Paleoclimate – a climate prevalent at a particular time in the geological past.

Pedology – the study of soils in their natural environment. The scientific study of soils and their weathering profiles.

It was her undergraduate focus on geomorphology, pedology, combined with micro-morphology while at Reading, that got her into the area of research she follows today. “The paleoclimate record in soils and landscapes is relevant to our understanding of the extent of past climate change; it offers a point of reference to computer models of future climate”. Carol is also passionate about land rehabilitation and the opportunities that using recycled organic materials can have on improving soil quality.

“Looking at New Zealand’s past climate through soils is very exciting.”

Carol Smith at Soil Judging Comp 2016

Carol started at Lincoln University as a tutor alongside the legendary Phil Tokin in 1993. Following a move to Sydney in 1997 with her young family and a stint in the private sector as an environmental consultant, she returned to Lincoln in 2005 as a lecturer in soil science. She was appointed to her present role as HoD in 2017. Carol’s inspiration in this role is being able to work with people and help them do their job to the best of their ability; whether that is through teaching, research or university management.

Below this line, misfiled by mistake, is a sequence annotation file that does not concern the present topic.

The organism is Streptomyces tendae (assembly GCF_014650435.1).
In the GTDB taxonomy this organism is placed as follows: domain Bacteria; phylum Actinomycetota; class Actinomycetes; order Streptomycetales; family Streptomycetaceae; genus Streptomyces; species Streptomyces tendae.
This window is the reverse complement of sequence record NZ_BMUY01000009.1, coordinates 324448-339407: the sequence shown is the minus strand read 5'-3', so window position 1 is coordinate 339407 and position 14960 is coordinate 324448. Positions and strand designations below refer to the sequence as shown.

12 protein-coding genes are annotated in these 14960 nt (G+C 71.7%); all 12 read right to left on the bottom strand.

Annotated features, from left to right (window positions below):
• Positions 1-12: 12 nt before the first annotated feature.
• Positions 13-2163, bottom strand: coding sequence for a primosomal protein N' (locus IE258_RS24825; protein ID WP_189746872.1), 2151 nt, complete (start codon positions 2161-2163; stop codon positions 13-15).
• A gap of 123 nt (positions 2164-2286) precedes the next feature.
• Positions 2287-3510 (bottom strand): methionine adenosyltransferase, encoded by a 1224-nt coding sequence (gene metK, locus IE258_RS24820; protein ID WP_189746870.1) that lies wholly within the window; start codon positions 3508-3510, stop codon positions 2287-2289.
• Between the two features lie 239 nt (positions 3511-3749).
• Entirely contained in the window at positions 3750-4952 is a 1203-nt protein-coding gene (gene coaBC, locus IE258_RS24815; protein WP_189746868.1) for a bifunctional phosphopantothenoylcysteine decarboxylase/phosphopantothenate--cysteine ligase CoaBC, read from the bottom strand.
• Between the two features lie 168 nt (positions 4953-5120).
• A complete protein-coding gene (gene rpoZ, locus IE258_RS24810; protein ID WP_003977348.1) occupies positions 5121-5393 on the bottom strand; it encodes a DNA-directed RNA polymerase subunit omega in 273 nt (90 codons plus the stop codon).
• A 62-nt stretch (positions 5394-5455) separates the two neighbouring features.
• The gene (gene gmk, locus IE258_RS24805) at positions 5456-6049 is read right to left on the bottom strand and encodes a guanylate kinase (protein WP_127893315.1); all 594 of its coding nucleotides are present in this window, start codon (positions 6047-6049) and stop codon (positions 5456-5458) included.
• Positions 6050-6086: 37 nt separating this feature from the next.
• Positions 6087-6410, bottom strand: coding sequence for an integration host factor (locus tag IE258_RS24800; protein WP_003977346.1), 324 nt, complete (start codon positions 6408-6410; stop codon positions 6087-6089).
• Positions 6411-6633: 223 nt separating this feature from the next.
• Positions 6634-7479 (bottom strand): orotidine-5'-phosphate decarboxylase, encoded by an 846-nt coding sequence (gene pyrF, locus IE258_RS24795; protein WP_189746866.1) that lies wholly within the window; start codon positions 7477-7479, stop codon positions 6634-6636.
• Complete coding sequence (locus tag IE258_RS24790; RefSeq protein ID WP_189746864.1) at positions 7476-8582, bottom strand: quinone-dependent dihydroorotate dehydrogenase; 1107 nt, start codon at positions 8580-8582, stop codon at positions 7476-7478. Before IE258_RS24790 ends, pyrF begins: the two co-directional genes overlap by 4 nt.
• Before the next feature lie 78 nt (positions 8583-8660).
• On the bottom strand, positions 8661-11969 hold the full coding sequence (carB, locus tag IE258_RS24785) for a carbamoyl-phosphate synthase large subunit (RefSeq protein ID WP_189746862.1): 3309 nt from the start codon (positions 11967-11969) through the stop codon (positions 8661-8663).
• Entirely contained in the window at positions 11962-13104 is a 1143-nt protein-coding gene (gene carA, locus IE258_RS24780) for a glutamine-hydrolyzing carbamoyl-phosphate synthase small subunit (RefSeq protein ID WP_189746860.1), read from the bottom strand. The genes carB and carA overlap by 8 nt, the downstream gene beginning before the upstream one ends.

“It’s all about the people – the staff and students in the Soil Department; we all work together as a good team. We are small enough to know each other and we also have a few adventures along the way.”

In her down time Carol makes the most of the outdoors, seeking a balance between a busy work week and active relaxation on the weekends, when she can be found hitting the Port Hills on her bike. Skiing and tramping are also favourites when the seasons allow, as well as catching up with her two young adult children (when they’re not asking for money or to borrow the car). “Exploring NZ, all those hidden, beautiful corners.”

Find out more: Carol Smith Lincoln University Staff Profile

Professor Hong J Di – Professor of Soil and Environmental Science

Prof Hong Di

ONZM, FRSNZ, FNZIAHS, FNZSSS

  • Principal Investigator, New Zealand Agricultural Greenhouse Gas Research Centre
  • Director, New Zealand – China Water Research Centre
  • Department of Soil and Physical Sciences, Lincoln University, New Zealand

Email: hong.di@lincoln.ac.nz

Areas of research interest:

  •   Non-point source contamination and water quality
  • Greenhouse gas emissions from agriculture
  • Nitrate leaching and mitigation
  • Nitrous oxide emissions and mitigation
  • Soil molecular microbiology and nitrogen cycling
  • Nitrification inhibitors
  • Waste management

Teaching:

  • Soil Science I: Soil chemistry and fertility.
  • Soil Management: Soil fertility evaluation and fertiliser recommendations.
  • Advanced soil management: Soil management and water quality

Find out more – Professor Hong Di Lincoln University Staff Profile

Niklas Lehto – Senior Lecturer

Professor Brett Robinson

Associate Professor Peter Almond